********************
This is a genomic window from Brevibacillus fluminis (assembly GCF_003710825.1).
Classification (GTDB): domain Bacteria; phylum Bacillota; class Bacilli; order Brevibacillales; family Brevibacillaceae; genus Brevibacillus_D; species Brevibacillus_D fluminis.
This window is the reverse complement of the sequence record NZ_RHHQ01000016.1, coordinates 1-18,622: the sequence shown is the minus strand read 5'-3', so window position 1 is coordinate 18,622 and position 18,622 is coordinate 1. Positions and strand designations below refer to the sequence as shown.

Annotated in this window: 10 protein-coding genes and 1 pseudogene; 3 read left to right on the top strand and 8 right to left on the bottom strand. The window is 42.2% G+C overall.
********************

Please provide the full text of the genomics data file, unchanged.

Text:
This is a genomic window from Brevibacillus fluminis (assembly GCF_003710825.1).
Classification (GTDB): domain Bacteria; phylum Bacillota; class Bacilli; order Brevibacillales; family Brevibacillaceae; genus Brevibacillus_D; species Brevibacillus_D fluminis.
This window is the reverse complement of the sequence record NZ_RHHQ01000016.1, coordinates 1-18,622: the sequence shown is the minus strand read 5'-3', so window position 1 is coordinate 18,622 and position 18,622 is coordinate 1. Positions and strand designations below refer to the sequence as shown.

Annotated in this window: 10 protein-coding genes and 1 pseudogene; 3 read left to right on the top strand and 8 right to left on the bottom strand. The window is 42.2% G+C overall.